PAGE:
Here you will find the Poem Upon The Lark and The Fowler of poet John Bunyan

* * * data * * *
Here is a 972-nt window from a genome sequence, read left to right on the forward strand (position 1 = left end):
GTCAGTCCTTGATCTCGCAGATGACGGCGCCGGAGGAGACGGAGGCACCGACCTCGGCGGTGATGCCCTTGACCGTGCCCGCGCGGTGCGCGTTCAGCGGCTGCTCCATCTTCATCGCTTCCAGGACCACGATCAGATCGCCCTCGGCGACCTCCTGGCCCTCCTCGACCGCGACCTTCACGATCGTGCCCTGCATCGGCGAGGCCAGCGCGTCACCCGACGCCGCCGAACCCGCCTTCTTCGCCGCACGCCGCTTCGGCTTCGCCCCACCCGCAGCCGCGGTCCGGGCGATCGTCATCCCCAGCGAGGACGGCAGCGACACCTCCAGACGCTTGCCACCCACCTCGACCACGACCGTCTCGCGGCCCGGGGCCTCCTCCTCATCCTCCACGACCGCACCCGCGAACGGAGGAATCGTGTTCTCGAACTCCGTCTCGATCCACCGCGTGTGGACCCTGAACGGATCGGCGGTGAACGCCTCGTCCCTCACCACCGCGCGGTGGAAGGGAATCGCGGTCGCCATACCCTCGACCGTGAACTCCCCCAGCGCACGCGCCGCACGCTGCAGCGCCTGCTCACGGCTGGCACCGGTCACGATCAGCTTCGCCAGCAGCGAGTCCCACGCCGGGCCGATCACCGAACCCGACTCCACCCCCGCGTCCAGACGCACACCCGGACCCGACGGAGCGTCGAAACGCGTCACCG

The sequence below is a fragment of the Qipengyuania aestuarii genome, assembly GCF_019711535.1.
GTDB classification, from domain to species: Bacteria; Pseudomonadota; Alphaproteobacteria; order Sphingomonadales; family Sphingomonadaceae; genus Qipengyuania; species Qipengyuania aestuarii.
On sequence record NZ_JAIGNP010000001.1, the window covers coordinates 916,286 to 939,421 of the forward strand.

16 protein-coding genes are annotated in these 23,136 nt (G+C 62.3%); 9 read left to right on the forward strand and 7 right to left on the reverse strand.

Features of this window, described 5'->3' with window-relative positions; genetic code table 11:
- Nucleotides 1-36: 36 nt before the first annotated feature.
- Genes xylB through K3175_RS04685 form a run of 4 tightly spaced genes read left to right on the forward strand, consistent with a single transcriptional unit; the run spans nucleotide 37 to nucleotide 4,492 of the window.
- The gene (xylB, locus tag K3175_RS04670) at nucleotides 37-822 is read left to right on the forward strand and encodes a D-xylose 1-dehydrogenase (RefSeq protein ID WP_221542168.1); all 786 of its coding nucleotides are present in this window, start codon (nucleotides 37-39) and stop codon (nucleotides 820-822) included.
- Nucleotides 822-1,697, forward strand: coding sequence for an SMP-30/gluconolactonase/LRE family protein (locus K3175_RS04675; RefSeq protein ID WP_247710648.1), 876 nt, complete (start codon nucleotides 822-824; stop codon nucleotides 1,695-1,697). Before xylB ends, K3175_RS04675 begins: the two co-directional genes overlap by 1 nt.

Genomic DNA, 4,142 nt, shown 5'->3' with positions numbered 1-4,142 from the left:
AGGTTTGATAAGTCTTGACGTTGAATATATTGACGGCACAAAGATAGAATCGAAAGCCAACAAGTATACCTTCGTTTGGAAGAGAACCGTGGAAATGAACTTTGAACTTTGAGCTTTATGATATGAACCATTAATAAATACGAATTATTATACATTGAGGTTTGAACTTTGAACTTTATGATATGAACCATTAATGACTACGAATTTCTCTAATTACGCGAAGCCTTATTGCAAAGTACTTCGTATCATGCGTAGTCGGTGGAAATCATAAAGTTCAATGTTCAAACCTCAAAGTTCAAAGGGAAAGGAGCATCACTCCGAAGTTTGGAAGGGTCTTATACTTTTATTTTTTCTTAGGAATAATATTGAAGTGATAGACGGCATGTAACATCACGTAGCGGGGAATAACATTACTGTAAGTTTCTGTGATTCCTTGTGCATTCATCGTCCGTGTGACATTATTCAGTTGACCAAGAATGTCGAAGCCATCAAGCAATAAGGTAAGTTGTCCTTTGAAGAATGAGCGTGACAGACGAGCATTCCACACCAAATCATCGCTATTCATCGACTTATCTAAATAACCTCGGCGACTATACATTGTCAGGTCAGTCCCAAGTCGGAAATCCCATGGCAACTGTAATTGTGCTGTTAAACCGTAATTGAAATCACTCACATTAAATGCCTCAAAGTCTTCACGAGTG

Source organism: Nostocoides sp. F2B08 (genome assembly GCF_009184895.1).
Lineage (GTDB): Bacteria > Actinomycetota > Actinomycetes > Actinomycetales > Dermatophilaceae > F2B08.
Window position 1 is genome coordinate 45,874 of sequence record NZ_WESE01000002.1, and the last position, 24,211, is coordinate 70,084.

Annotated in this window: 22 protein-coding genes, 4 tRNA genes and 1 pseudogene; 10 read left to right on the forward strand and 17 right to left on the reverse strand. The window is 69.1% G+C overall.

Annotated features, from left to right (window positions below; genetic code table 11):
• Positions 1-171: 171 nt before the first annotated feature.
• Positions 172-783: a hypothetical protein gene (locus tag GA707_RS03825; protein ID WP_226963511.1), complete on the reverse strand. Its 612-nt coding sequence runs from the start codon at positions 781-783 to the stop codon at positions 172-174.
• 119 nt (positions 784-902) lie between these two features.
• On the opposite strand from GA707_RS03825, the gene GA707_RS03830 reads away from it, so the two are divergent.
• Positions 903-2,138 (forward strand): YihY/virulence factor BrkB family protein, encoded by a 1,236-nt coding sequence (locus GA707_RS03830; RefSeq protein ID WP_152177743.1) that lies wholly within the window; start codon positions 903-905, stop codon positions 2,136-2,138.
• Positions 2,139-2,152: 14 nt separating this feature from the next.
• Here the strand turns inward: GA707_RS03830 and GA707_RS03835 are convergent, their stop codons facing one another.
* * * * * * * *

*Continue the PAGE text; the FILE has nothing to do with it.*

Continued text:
Thou simple bird, what makes thou here to play? Look, there's the fowler, pr'ythee come away. Do'st not behold the net? Look there, 'tis spread, Venture a little further, thou art dead. Is there not room enough in all the field For thee to play in, but thou needs must yield To the deceitful glitt'ring of a glass, Plac'd betwixt nets, to bring thy death to pass? Bird, if thou art so much for dazzling light, Look, there's the sun above thee; dart upright; Thy nature is to soar up to the sky, Why wilt thou come down to the nets and die? Take no heed to the fowler's tempting call; This whistle, he enchanteth birds withal. Or if thou see'st a live bird in his net, Believe she's there, 'cause hence she cannot get. Look how he tempteth thee with is decoy, That he may rob thee of thy life, thy joy. Come, pr'ythee bird, I pr'ythee come away, Why should this net thee take, when 'scape thou may? Hadst thou not wings, or were thy feathers pull'd, Or wast thou blind, or fast asleep wer't lull'd, The case would somewhat alter, but for thee, Thy eyes are ope, and thou hast wings to flee. Remember that thy song is in thy rise, Not in thy fall; earth's not thy paradise. Keep up aloft, then, let thy circuits be Above, where birds from fowler's nets are free. Comparison. This fowler is an emblem of the devil, His nets and whistle, figures of all evil. His glass an emblem is of sinful pleasure, And his decoy of who counts sin a treasure. This simple lark's a shadow of a saint, Under allurings, ready now to faint. This admonisher a true teacher is, Whose works to show the soul the snare and bliss, And how it may this fowler's net escape, And not commit upon itself this rape.